Finance in the digital age
G7 Issue

Finance in the digital age

The Hiroshima Summit presents an opportunity for G7 leaders to work on stabilising the international payments system amid financial digitalisation

The global payments system has continued to function smoothly despite the turmoil created by Russia’s illegal invasion of Ukraine over a year ago. Its stability and smooth functioning are due to the fact that national and international payments have evolved to be able to withstand all manner of shocks and disruptions to the smooth transfer of global payments. Meanwhile, certain groups of countries have created payments mechanisms for the significant amounts of payments among themselves. One notable case is India’s UPI system, which Singapore uses for its trade with India, as the widely touted alternative to SWIFT (Society for Worldwide International Financial Transfers). 

But these systems remain insignificant. The US dollar and the euro continue to be the dominant global currencies without any real challengers, as their share of use in global trade continues to dwarf that of other currencies and countries. Indeed, Larry Summers, former US treasury secretary, expects the dollar to remain the hegemonic currency, and his view of Europe as a museum, Japan a nursing home and China a jail is frequently quoted.

Moreover, the G7 price cap on Russian oil, announced at the G7’s Elmau Summit in June 2022, has been effective in reducing Russia’s revenue from that income source. By April 2023, the price cap was meeting its objectives and was unlikely to be terminated in the near future.

Difficulties in the G20

Nor has the broader, more diverse G20 offered an alternative to the existing G7-centred international payments system. Although the purview of the G20 is primarily economic and financial governance and this group of the world’s largest economies includes both Russia and China, their cooperation on core economic and financial matters is now severely constrained. G20 finance ministers could not produce a collectively agreed communiqué in Bengaluru in February 2023, due to the desire of G7 members to have such a declaration condemn Russia’s illegal attack on Ukraine. To the frustration of several G7 leaders, both Russia and China refused to agree to condemn Russia’s aggression, even in the way all G20 leaders did at their summit in Bali in November 2022. Indeed, the G20 Chair’s Summary and Outcome Document of the First G20 Finance Ministers and Central Bank Governors Meeting provided no direction on the international payments system, even within the many paragraphs on which all G20 members agreed.

Unless G20 leaders agree to change the fact that the group’s focus on economic governance differs from the social and political concerns of the smaller and arguably more politically cohesive G7, unanimity within the G20 will remain difficult to achieve.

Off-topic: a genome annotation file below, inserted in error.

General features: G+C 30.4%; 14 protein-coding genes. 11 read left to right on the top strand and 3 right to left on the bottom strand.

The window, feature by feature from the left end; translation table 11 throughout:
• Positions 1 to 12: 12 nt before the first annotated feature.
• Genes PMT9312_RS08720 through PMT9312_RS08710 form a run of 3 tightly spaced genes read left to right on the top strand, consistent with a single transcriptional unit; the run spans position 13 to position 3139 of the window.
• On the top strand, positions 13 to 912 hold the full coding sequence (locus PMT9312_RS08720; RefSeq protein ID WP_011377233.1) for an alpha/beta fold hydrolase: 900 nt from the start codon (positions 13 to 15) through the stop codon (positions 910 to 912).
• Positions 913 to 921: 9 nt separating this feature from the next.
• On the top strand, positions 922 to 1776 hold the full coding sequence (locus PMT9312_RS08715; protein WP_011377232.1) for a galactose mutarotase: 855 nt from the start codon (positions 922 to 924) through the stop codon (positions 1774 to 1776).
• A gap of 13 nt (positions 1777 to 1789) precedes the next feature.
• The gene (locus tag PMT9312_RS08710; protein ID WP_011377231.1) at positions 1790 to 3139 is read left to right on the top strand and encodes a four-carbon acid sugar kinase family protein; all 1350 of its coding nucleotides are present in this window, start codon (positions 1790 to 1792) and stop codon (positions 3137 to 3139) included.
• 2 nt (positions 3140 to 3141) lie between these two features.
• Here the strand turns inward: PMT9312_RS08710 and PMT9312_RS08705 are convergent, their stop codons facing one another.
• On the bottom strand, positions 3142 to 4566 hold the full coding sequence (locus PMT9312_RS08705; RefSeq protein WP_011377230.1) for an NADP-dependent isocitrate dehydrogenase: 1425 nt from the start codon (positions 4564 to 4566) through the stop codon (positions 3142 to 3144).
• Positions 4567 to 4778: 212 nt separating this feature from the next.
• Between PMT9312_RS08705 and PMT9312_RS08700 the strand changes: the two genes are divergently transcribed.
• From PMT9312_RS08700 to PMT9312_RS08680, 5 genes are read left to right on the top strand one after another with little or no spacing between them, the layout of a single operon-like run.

It is thus left to the smaller, more cohesive G7 to ensure the essential stability and required strengthening of the international payments system, especially as the pace and path of financial digitalisation expand and even though G7 leaders and finance ministers remain focused on using financial instruments to counter Russia’s invasion of Ukraine.

Digitalisation intensifying

As financial digitalisation intensifies, the Hiroshima Summit presents G7 leaders with an opportunity to mitigate the risks inherent in potentially unstable and unreliable digital currencies and payments that are not backed by central banks. They can do so by promoting an understanding of central bank digital currencies and encouraging their development and spread as the best option for digital finance. Most G7 members have at least pilot projects underway in this regard, as do many G20 countries. According to the Bank for International Settlements, in 2020 80% of the world’s central banks were seriously considering the use of a CBDC. More recently, the BIS said that most central banks are exploring CBDCs, and more than a quarter are now developing or running concrete pilots. In fact, a BIS survey of 81 central banks found that the Covid-19 pandemic and the emergence of cryptocurrencies accelerated central bank work on CBDCs. In addition, the survey showed that more than two thirds of central banks were likely to issue a retail CBDC in the short or medium term.

Globalisation that works for all

The G7’s encouragement of CBDCs would bring the benefits of economic and financial stability to a potentially ungovernable and certainly less stable digital finance world populated by private digital currencies that carry no government backing. This would also respect and reinforce the G20’s core mission to make globalisation work for all.